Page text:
Old February 27th 06, 12:10 AM posted to uk.telecom.broadband
Dominic
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Posts: 18
Default ADSL ethernet modem (not with a router)

Andrew Hodgson wrote:

These DSL modems through ethernet are a bit of a hole - they are
basicly routers but that are set up in such a way that it will turn
off NAT by default and assign via DHCP the IP address of the WAN
interface. You could buy a D-link that does this - I believe Linksys
also do one, or you could buy a cheap Conexant based router (such as
the Safecom SAMR4112, which whilst acts like a router by default, can
be changed to bridging mode very easily.


Ah, that makes sense... but if it (the DSL-300G+ ethernet modem,
I mean) was a sort of 'straight-through' router, wouldn't it appear
in the traceroute? It does have its own address too - 192.168.0.1 -
with a web and telnet interface on it for setting it up, but traceroutes
show the first hop as the ISPs routers. Perhaps 'bridging mode'
is the important point that I'm missing here!

As you can tell, I really should learn more about IP networking!
Anyone know any good books? Teach Yourself IP in 5 minutes?

dom.

  #5  
Old March 1st 06, 07:55 AM posted to uk.telecom.broadband
Paul
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Posts: 5
Default ADSL ethernet modem (not with a router)

Thanks again Dominic and Andrew,

It's all coming together now (slowly !).

I had a look in the bookshop yesterday, thinking od getting "the idiot's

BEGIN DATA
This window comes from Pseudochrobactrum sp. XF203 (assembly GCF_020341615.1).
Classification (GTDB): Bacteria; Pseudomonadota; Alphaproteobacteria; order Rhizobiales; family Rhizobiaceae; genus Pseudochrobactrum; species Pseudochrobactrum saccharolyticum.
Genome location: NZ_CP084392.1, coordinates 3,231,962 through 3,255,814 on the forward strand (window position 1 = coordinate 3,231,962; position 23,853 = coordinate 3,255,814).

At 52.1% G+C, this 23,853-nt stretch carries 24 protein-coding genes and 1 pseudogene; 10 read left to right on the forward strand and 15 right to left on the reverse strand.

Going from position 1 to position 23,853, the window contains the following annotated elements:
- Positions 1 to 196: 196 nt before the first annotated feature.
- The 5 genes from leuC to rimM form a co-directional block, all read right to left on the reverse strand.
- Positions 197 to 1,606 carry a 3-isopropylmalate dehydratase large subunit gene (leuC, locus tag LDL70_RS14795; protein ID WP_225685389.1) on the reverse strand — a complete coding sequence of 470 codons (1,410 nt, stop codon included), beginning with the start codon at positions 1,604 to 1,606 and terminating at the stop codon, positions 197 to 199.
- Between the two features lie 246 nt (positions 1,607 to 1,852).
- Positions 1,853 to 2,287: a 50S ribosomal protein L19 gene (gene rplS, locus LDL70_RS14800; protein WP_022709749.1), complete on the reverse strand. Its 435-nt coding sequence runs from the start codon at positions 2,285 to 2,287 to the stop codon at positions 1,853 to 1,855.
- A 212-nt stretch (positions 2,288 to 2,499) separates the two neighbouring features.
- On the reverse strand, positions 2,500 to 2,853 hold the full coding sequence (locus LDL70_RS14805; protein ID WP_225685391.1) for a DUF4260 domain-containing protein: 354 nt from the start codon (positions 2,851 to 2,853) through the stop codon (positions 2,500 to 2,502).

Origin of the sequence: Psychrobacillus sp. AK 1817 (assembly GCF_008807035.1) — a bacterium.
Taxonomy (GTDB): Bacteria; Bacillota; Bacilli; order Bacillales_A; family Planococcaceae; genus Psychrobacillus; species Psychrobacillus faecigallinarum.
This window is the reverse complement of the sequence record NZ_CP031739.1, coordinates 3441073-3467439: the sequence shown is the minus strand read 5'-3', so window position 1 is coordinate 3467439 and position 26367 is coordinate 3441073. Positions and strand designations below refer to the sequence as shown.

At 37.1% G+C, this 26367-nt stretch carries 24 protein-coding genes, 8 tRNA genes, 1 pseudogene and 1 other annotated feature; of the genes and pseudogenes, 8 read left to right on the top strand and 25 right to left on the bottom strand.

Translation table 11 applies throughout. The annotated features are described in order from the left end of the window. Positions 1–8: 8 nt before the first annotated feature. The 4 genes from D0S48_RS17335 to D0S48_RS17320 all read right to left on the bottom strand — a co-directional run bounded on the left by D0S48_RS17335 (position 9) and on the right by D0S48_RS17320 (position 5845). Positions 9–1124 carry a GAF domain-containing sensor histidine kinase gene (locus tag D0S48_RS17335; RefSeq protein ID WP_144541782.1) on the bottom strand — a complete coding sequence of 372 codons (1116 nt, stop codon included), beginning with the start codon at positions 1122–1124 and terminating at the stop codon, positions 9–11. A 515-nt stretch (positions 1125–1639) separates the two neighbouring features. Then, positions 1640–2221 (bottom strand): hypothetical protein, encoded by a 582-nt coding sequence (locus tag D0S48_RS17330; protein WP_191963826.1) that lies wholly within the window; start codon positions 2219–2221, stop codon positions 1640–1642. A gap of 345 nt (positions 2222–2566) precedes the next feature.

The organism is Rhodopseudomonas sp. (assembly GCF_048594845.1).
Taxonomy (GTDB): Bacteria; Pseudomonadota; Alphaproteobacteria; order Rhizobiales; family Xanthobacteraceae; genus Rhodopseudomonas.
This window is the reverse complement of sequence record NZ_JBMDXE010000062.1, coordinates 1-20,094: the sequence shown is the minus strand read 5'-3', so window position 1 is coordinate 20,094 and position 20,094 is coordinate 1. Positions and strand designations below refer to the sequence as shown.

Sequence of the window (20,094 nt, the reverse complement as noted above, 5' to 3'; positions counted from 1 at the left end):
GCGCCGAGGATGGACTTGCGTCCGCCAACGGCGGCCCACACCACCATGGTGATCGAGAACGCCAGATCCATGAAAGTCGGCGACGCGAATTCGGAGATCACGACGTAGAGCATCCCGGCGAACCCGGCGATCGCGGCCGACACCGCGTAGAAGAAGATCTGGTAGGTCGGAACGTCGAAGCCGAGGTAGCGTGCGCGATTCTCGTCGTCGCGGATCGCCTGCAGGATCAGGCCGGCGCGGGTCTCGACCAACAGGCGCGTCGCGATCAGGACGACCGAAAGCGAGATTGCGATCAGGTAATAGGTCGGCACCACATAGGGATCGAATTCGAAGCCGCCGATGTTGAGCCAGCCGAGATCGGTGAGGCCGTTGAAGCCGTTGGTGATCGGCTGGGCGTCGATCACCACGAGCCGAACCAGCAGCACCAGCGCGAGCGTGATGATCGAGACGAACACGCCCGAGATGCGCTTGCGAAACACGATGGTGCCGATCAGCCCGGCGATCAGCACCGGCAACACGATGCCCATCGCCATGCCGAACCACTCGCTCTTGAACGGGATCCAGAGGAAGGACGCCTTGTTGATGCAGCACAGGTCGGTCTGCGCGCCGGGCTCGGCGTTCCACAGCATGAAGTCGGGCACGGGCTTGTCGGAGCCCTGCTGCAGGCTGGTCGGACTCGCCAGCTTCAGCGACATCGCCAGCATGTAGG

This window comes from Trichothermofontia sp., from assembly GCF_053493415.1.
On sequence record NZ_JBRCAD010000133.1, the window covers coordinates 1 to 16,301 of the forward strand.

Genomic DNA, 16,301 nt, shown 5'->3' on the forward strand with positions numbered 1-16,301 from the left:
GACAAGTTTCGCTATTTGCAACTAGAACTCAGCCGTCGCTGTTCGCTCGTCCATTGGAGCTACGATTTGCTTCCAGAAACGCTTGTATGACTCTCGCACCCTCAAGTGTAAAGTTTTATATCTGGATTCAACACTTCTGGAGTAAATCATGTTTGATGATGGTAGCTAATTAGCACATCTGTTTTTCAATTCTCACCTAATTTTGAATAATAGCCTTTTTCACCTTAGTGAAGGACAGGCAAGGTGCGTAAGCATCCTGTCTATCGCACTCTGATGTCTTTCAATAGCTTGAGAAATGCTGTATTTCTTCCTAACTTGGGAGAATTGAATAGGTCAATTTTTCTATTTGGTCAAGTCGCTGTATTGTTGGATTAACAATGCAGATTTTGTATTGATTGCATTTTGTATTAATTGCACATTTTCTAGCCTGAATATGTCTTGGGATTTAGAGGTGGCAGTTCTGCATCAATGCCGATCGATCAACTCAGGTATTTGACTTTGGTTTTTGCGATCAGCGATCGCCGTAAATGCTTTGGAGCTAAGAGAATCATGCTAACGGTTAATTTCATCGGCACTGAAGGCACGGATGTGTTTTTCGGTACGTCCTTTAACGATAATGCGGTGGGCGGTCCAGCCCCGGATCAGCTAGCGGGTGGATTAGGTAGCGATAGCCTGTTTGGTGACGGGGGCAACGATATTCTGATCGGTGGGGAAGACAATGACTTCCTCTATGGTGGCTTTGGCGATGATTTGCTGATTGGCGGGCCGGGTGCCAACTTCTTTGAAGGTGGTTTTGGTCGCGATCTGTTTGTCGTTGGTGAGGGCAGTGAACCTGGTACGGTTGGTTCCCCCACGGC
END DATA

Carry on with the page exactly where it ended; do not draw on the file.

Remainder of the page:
guide to firewalls", (yes, there is just such a book). It was OK, but maybe
still too specialist, so I settled for the 'Absolute Beginner's Guide to
Home Networking', by Que, ISBN 0-7897-3205-X

As with most of these books, they are 4 times thicker than they need to be,
with all of the blank page space and large type, but I'm working my way
through it, and it is giving me a wider understanding.



"Dominic" wrote in message
...
Andrew Hodgson wrote:

These DSL modems through ethernet are a bit of a hole - they are
basicly routers but that are set up in such a way that it will turn
off NAT by default and assign via DHCP the IP address of the WAN
interface. You could buy a D-link that does this - I believe Linksys
also do one, or you could buy a cheap Conexant based router (such as
the Safecom SAMR4112, which whilst acts like a router by default, can
be changed to bridging mode very easily.


Ah, that makes sense... but if it (the DSL-300G+ ethernet modem,
I mean) was a sort of 'straight-through' router, wouldn't it appear
in the traceroute? It does have its own address too - 192.168.0.1 -
with a web and telnet interface on it for setting it up, but traceroutes
show the first hop as the ISPs routers. Perhaps 'bridging mode'
is the important point that I'm missing here!

As you can tell, I really should learn more about IP networking!
Anyone know any good books? Teach Yourself IP in 5 minutes?

dom.



  #6  
Old March 1st 06, 05:57 PM posted to uk.telecom.broadband
Bob
external usenet poster
 
Posts: 53
Default ADSL ethernet modem (not with a router)

On Sun, 26 Feb 2006 19:58:47 +0000, Andrew Hodgson wrote:

These DSL modems through ethernet are a bit of a hole - they are basicly
routers but that are set up in such a way that it will turn off NAT by
default and assign via DHCP the IP address of the WAN interface.


I've been looking into this a bit, because I don't like USB PPPoA modems,
and because I'm running into trouble with my D-Link DSL-504T and
file-sharing.

From what I've read BT does support the use of PPPoE, as well as PPPoA.
It's still run over ATM, but the ppp is encapsulated in ethernet before
being sent over ATM. If you have a modem/router that can bridge PPPoE, you
can connect your modem with ethernet, and terminate PPP on your computer,
which means you are using it as a true modem.

I understand it requires the ISP to support it, and many ISP tech support
people are a bit clueless about it.

Has anyone any experience of doing this with a 504T, or with UKONLINE LLU?